What is electronic monitoring?
Electronic monitoring a tool used to collect fishing data including:
- The number of fish that are caught.
- Fishing effort (e.g., number of hours or days spent fishing).
These data support and improve stock assessments and ensure that catch limits are sustainable in the long term. NOAA Fisheries is investing in technology that fishermen use to track their catch. These new technologies hold promise in making data collection more timely, accurate, and cost-efficient.
Why do we monitor fisheries?
Successful fisheries management is dependent on the data collected about fishing activities. Fishing is big business, supporting millions of American jobs and billions in sales. Abundant ocean fisheries are the engine that drives these economic benefits. A big part of sustainably managing these fisheries is keeping track of fishermen’s catch. More accurate and timely data will benefit our fisheries stock assessments by improving the information we use to manage them sustainably.
We also monitor fishing activities to determine bycatch. Fishing gear can accidentally capture protected species, such as marine mammals and sea turtles. NOAA Fisheries works with the fishing industry to develop or modify fishing gear and practices to conserve protected species.
How do we monitor fisheries?
Traditionally, we’ve relied on a combination of surveys, paper logbooks, and independent observation to count what fishermen catch and toss back. More recently, we’ve invested in new digital data collecting technologies. These technologies include:
- Electronic reporting of fishing trip data by fishermen (e.g., catch and landings).
- Electronic reporting of purchase data by dealers or processors.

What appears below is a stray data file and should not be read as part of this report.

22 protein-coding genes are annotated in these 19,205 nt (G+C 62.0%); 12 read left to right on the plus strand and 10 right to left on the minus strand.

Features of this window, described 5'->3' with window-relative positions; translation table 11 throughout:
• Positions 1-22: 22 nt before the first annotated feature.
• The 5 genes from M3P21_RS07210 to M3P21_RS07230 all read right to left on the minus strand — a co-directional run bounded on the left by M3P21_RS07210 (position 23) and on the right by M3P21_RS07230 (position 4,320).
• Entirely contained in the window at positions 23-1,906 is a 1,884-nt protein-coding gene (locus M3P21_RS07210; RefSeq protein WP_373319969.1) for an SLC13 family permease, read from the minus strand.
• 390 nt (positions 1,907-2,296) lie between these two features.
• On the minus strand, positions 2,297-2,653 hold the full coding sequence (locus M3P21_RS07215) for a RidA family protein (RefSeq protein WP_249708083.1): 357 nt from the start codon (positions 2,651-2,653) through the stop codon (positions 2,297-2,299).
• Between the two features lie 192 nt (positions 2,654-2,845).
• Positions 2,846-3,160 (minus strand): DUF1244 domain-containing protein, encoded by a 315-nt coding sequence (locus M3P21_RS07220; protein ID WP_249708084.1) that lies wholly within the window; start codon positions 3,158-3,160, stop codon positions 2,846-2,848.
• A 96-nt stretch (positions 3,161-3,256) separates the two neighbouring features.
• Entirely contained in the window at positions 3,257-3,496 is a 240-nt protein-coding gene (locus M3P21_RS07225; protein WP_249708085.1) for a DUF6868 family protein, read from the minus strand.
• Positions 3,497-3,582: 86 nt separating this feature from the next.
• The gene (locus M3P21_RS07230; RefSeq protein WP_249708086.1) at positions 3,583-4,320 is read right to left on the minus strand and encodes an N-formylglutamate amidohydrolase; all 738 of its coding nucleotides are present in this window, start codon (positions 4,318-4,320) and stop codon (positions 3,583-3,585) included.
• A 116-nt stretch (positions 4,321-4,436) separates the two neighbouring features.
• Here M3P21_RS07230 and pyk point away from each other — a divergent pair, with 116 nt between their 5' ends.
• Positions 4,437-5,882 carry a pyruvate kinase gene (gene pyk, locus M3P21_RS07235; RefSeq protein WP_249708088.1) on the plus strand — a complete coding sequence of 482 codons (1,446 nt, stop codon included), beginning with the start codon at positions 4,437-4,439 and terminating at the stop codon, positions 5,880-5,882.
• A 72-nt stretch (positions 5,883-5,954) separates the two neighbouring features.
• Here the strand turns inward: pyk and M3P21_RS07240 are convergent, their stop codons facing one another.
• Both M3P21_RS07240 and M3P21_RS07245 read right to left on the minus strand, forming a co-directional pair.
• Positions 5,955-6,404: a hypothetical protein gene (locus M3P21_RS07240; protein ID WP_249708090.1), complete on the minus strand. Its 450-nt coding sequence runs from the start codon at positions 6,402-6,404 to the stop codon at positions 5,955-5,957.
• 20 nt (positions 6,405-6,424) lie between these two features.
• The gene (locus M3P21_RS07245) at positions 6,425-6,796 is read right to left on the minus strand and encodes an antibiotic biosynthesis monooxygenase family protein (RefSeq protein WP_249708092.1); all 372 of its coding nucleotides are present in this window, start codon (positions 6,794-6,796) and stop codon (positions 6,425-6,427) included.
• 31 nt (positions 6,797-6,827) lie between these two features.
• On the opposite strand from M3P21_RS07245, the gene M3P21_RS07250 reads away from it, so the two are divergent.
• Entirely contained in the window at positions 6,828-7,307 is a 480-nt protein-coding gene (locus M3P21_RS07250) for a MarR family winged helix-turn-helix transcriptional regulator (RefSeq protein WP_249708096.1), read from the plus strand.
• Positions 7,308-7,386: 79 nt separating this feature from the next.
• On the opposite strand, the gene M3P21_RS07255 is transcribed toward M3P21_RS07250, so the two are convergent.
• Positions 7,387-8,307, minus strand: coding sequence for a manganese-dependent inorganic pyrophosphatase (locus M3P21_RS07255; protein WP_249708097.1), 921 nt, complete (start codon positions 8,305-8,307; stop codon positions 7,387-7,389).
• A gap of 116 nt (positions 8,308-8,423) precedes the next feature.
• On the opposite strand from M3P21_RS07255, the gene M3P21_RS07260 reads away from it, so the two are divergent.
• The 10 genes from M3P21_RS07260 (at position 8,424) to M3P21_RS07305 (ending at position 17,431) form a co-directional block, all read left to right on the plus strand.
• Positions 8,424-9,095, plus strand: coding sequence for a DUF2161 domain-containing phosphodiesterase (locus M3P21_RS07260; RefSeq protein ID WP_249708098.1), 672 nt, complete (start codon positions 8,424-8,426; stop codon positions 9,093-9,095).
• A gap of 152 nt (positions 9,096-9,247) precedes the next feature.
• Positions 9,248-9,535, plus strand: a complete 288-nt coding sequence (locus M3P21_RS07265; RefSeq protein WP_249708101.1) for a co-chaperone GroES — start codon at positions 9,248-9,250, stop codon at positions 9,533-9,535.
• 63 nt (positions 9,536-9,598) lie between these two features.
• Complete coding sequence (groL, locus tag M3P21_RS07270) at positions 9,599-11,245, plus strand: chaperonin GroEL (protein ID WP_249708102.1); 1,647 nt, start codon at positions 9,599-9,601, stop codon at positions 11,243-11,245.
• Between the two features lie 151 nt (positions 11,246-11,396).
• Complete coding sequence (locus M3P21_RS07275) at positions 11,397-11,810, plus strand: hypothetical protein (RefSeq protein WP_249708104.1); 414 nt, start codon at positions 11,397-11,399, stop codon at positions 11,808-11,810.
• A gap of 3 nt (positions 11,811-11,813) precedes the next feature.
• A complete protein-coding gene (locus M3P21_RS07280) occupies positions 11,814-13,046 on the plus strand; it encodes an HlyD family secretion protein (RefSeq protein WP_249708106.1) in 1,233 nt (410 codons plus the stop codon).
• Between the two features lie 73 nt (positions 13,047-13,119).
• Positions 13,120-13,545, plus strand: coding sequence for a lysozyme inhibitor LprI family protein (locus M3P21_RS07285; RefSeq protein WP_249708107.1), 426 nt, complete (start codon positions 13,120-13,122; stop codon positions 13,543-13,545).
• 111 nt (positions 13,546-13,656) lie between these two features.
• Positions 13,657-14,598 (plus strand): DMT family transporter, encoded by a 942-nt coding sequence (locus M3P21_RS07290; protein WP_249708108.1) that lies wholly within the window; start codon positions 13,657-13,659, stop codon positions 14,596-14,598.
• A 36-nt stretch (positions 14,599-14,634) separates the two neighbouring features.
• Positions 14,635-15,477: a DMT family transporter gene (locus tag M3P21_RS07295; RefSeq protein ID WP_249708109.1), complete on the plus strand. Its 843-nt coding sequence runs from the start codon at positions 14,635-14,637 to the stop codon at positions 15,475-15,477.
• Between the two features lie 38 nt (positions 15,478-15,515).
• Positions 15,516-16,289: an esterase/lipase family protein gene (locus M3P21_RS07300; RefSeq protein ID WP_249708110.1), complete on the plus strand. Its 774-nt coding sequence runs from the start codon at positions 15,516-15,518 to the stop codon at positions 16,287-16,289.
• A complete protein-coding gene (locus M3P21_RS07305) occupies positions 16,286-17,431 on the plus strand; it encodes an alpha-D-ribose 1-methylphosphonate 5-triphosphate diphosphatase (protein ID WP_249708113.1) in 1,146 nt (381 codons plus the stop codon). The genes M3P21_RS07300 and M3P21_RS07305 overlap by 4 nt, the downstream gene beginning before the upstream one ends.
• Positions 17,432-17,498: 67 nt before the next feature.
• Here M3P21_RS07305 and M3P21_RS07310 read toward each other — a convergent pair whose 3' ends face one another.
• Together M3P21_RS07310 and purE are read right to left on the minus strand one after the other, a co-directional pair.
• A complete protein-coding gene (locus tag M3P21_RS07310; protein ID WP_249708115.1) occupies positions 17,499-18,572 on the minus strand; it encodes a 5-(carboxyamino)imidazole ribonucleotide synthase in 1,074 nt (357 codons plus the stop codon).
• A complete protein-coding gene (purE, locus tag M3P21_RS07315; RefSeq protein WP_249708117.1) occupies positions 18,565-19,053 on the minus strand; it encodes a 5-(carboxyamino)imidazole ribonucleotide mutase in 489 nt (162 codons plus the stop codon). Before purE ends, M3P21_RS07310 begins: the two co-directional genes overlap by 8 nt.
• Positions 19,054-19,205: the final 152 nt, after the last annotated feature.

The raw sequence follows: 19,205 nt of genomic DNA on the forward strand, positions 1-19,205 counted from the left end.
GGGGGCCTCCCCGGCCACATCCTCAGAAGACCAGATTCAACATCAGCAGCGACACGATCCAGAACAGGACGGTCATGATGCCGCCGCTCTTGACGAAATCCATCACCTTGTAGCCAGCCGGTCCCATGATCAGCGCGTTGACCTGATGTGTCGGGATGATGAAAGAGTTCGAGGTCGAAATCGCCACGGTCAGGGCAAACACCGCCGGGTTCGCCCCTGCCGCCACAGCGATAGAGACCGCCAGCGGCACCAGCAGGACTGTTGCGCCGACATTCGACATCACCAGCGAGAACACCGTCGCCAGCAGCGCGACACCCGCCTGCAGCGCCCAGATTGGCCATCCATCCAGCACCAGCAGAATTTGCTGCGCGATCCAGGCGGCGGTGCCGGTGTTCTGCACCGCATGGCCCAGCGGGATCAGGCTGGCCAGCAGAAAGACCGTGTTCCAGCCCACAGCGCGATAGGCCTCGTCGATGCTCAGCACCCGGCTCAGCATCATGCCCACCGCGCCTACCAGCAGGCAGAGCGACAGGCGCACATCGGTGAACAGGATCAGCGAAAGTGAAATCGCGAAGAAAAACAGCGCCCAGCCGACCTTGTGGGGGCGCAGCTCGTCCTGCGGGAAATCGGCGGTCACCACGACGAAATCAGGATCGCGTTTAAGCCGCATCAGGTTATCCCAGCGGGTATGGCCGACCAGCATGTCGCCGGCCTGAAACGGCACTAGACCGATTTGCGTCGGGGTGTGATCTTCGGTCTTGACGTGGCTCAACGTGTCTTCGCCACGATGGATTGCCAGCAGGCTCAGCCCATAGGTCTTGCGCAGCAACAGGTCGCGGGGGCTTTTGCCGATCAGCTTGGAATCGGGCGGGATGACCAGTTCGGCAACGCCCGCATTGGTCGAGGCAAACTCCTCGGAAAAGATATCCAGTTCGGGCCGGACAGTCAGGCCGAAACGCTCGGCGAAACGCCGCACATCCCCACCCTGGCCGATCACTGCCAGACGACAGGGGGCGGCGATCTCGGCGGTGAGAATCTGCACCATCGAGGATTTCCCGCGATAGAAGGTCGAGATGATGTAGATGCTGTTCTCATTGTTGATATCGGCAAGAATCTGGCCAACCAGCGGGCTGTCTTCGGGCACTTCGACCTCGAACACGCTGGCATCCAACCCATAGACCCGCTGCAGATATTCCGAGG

- Electronic monitoring equipment such as video cameras that capture information on fishing location and catch.
How widely are electronic monitoring technologies being implemented?
Many fisheries across the United States have, or are currently working to, integrate electronic monitoring and reporting tools into their data collection programs. For example, on-board cameras were added to boats in the Atlantic pelagic longline fishery to track the bycatch of bluefin tuna. In Alaska, four fleets have fully implemented electronic monitoring. These fleets fish for groundfish including walleye pollock, the biggest and one of the most valuable catches in the nation. There are plans to implement more monitoring programs in other fisheries in coming years.
There is interest in every region to take advantage of the efficiencies in using electronic reporting. A number of electronic logbook and e-reporting programs—involving recreational charter and headboats, as well as commercial fisheries—are in place or in the testing phase.
What’s being done to get this new technology used more broadly?
NOAA Fisheries provides financial support to develop and implement electronic technologies. This includes supporting more than 30 pilot projects to experiment with various technologies.